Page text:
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La Gente de la Universal



Hernandez … Alvaro Rodriguez

Fabiola … Jennifer Steffens

Clemente Fernandez … Robinson Diaz

Margarita … Ana Maria Aristizabal

Gaston …Ramon Aguirre

Begona … Aitzpea Goenaga

Francois … Francois Bassile

A raunchy black comedy centered on a spitball Bogota p.i. agency, “The People at Universal” marks a lively debut by Colombian director Felipe Aljure. Tightened by some 20 minutes, especially from its discursive latter reels, pic could prove a tasty item for tube buyers and even cross over to some arthouse biz.

Film moves at a fast lick, with a cleverly worked out wheels-within-wheels plot that has everyone doing the dirty on everyone else. Central characters are the sexually insatiable trio of the Universal Detective Agency, run by ex-cop Diogenes (Alvaro Rodriguez) with his sexy wife Fabiola (Jennifer Steffens) and handsome nephew Clemente (Robinson Diaz). Clemente and Fabiola go at it like bunnies whenever the boss isn’t around.

When Diogenes is hired by a jailed Spanish mobster (Ramon Aguirre) to find out who’s sleeping with his porn-star mistress (Ana Maria Aristizabal), the sexual and financial double-crossing moves into high gear.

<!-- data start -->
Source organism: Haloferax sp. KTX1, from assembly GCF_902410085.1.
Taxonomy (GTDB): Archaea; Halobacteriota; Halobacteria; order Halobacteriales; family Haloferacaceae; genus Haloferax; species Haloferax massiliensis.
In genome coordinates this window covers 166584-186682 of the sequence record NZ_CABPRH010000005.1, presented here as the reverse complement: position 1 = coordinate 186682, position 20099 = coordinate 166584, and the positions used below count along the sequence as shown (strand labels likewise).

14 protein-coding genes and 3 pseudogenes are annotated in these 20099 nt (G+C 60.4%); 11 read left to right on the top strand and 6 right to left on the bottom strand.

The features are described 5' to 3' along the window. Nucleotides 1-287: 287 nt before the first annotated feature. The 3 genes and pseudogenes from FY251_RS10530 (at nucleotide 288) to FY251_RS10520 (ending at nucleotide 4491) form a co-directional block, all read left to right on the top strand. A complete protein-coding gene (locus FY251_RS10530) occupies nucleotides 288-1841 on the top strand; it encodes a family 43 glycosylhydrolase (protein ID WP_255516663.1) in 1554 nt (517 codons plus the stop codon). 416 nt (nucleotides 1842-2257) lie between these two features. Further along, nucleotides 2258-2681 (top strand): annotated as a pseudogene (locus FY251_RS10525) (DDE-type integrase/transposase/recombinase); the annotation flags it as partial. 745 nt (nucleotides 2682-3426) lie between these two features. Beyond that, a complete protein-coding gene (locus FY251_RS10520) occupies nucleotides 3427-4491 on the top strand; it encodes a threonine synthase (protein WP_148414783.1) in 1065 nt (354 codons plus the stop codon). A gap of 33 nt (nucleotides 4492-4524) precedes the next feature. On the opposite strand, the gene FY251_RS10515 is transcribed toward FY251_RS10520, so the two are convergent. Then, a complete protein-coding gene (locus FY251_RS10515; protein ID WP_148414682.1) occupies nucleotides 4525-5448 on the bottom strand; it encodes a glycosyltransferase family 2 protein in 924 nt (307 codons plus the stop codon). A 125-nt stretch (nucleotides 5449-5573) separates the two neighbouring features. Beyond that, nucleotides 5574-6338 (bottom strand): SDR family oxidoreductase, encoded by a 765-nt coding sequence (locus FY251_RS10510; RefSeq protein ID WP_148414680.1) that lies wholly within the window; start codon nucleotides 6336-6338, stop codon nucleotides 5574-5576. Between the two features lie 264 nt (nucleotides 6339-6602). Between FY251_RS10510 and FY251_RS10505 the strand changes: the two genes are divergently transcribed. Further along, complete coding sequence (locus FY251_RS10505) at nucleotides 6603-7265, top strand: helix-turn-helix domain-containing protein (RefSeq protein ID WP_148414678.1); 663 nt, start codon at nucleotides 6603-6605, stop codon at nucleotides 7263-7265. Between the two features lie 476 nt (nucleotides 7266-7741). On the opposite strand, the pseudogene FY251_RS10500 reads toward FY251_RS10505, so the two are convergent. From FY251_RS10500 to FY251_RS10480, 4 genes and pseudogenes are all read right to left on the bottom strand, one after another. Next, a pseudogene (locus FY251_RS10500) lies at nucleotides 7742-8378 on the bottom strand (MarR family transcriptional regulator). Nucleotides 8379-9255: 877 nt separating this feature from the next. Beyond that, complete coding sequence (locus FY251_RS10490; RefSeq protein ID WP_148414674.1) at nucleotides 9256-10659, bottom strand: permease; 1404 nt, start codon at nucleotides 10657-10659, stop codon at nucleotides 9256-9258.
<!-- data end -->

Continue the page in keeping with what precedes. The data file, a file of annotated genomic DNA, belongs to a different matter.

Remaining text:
Playing is straight-faced but colorful, heightened by antsy camera work, a perky score and large dollops of Latin machismo and sexuality. Final reels lack verve and overdo the violence; nudity throughout is frank but natural. Performances are excellent down the line, led by Rodriguez as the simian Diogenes.

Tech credits are fine, with post-production (done in Bulgaria) up to scratch.

La Gente de la Universal


Production: An Igeldo Zine Produkzioak (Spain)/Fotoclub-76 (Colombia)/Tchapline (Bulgaria) production, in association with Channel 4/TVE/Euskai Media. (International sales: Igeldo Zine, San Sebastian.) Produced by Angel Amigo. Executive producer, Carlos Guerrero, Manuel Arias, Kroum Manoilov. Directed by Felipe Aljure. Screenplay, Aljure, Arias, Guillermo Calle.

Crew: Camera (color), Kalo F. Berridi; editor, Antonio Perez Reina; music, Pascal Gaigne; production design , Inaki Ros; art direction, Charlotte Haeger; costume design, Luis Jairo Retrepo; sound (Dolby), Valentin Kirilov; assistant director, Rodrigo Espina. Reviewed at London Film Festival, Nov. 6, 1993. Running time: 127 MIN.

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